Then I got to thinking about The Fault in Our Stars and I realized that even though I still like that movie, it does suffer from similar problems. I mean, we have this girl who is dying from cancer and almost out of the blue we have this perfect guy who falls in love with her and perfect things start to happen for them? Yeah... no. Yes, it does have other themes that I really enjoyed that make it a better movie than Paper Towns overall, but perhaps the issue lies with John Green. Perhaps his writing just includes a lot of idealistic teenagers or characters that help teach some good principles. I guess it works to some degree. It also probably works very well for the teenage audience, so kudos there? However, there are plenty of movies that are similar to this that I feel do a much better job than Paper Towns at making their movie feel realistic, yet still give a very positive message. The DUFF is a good recent example that's more well known. Past movies like Easy A are fantastic. A recent, lesser known movie that might be the best in this genre is Me and Earl and the Dying Girl. That's one of my favorite movies so far this year. Super realistic high school movie with a message that is a lot more powerful.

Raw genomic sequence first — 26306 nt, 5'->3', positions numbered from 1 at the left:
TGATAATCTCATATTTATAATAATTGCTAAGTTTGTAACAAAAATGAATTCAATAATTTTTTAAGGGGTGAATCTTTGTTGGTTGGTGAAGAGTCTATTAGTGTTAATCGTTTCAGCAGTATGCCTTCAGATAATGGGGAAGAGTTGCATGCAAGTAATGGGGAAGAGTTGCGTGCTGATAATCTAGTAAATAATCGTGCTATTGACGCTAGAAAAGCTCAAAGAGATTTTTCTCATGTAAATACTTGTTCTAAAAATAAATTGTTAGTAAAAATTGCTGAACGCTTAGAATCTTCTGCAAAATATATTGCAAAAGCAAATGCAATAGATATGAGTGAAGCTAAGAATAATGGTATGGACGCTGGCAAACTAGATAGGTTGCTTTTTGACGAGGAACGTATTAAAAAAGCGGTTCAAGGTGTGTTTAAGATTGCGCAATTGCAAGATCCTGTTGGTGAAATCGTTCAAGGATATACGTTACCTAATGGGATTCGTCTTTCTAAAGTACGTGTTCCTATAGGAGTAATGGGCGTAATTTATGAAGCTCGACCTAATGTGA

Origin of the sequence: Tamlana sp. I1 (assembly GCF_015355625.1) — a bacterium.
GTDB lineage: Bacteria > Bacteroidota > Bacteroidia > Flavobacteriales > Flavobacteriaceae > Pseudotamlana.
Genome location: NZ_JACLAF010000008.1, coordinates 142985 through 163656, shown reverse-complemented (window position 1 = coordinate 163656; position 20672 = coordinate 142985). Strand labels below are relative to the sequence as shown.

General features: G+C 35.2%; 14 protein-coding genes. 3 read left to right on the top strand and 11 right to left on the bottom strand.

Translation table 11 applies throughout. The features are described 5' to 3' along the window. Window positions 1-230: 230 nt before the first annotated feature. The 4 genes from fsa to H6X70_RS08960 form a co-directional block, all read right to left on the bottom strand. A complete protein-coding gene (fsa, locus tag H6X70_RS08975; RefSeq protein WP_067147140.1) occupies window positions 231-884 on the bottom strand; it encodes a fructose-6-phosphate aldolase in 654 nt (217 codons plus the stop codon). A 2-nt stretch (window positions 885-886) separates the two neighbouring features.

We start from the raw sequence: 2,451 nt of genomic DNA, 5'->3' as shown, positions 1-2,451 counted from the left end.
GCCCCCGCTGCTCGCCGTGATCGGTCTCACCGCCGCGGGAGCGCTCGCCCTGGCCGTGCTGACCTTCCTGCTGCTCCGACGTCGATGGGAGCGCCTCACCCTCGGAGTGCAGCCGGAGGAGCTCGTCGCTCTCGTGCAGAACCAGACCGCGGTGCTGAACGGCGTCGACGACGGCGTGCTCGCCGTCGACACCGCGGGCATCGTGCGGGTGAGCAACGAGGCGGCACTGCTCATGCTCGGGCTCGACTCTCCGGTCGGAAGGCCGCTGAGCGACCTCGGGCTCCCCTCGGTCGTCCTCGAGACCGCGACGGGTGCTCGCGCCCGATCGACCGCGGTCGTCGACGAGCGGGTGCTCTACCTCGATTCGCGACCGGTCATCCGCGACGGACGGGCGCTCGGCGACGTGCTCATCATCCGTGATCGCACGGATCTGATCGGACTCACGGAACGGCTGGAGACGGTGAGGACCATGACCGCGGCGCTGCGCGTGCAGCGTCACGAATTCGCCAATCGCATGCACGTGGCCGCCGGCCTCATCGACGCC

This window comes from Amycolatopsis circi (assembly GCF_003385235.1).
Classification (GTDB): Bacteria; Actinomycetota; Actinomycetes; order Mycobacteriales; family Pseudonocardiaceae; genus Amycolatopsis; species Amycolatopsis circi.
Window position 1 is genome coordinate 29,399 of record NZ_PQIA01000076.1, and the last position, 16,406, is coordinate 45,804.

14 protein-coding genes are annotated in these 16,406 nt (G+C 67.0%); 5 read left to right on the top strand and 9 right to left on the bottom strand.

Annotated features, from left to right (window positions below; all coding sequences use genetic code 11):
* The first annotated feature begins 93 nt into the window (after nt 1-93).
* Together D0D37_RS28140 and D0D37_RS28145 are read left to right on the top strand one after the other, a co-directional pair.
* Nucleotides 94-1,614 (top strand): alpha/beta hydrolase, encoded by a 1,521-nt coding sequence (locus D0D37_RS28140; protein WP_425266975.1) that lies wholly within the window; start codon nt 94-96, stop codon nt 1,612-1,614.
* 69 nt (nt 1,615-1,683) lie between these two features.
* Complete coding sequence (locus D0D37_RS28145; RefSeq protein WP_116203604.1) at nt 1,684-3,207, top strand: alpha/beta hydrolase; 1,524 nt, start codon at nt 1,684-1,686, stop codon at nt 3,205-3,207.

No Paper Towns is not a bad movie. I had fun with it. It's led by a great trio of friends who are an absolute blast to watch. They are all very different from each other, yet as friends that have super good chemistry. The movie is especially fun when Margo disappears and sends them on a treasure hunt to find her. The movie will certainly instill in you a sense of adventure. It made me want to go out and do something. But after everything wrapped up, it felt like there was a lot things that were missing in the movie. A lot of the writing didn't make sense when I thought about and a lot of the characters I felt did things and got away with things that normal teenagers wouldn't do or wouldn't get away with. As far as a recommendation, if you liked The Fault in Our Stars or you are a fan of John Green, go see this movie. If you are a teenager reading this review, go see this movie. If you're not sure about it, my recommendation would be to go find Me and Earl and the Dying Girl instead or even go rent The DUFF. They are similar movies to this that are far superior. My grade for Paper Towns is a 7/10.